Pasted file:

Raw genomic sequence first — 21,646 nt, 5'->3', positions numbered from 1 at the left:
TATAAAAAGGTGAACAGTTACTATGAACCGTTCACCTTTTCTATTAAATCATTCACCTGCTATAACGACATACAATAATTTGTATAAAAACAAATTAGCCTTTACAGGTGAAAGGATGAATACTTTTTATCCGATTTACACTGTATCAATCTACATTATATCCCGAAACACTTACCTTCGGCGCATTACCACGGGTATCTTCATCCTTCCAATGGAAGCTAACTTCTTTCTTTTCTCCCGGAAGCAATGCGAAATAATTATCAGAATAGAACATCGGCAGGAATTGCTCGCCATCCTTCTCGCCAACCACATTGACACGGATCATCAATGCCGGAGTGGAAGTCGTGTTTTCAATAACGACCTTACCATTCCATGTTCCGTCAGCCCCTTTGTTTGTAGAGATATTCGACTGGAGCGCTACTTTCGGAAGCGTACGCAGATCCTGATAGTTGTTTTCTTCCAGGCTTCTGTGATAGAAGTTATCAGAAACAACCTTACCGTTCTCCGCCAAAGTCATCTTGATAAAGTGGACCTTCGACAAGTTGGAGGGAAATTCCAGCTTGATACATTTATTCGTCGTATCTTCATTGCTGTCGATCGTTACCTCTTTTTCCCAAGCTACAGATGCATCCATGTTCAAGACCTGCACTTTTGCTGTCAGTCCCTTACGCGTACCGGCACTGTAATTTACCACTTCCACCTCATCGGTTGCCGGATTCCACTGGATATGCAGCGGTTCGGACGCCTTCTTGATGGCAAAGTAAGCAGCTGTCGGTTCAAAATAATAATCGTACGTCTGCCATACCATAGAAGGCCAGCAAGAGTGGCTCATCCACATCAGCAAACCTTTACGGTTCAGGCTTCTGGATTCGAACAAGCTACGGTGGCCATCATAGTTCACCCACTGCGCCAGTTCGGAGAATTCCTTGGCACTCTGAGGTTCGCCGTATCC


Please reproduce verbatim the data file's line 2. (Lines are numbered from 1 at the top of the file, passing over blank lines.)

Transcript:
TATAAAAAGGTGAACAGTTACTATGAACCGTTCACCTTTTCTATTAAATCATTCACCTGCTATAACGACATACAATAATTTGTATAAAAACAAATTAGCCTTTACAGGTGAAAGGATGAATACTTTTTATCCGATTTACACTGTATCAATCTACATTATATCCCGAAACACTTACCTTCGGCGCATTACCACGGGTATCTTCATCCTTCCAATGGAAGCTAACTTCTTTCTTTTCTCCCGGAAGCAATGCGAAATAATTATCAGAATAGAACATCGGCAGGAATTGCTCGCCATCCTTCTCGCCAACCACATTGACACGGATCATCAATGCCGGAGTGGAAGTCGTGTTTTCAATAACGACCTTACCATTCCATGTTCCGTCAGCCCCTTTGTTTGTAGAGATATTCGACTGGAGCGCTACTTTCGGAAGCGTACGCAGATCCTGATAGTTGTTTTCTTCCAGGCTTCTGTGATAGAAGTTATCAGAAACAACCTTACCGTTCTCCGCCAAAGTCATCTTGATAAAGTGGACCTTCGACAAGTTGGAGGGAAATTCCAGCTTGATACATTTATTCGTCGTATCTTCATTGCTGTCGATCGTTACCTCTTTTTCCCAAGCTACAGATGCATCCATGTTCAAGACCTGCACTTTTGCTGTCAGTCCCTTACGCGTACCGGCACTGTAATTTACCACTTCCACCTCATCGGTTGCCGGATTCCACTGGATATGCAGCGGTTCGGACGCCTTCTTGATGGCAAAGTAAGCAGCTGTCGGTTCAAAATAATAATCGTACGTCTGCCATACCATAGAAGGCCAGCAAGAGTGGCTCATCCACATCAGCAAACCTTTACGGTTCAGGCTTCTGGATTCGAACAAGCTACGGTGGCCATCATAGTTCACCCACTGCGCCAGTTCGGAGAATTCCTTGGCACTCTGAGGTTCGCCGTATCC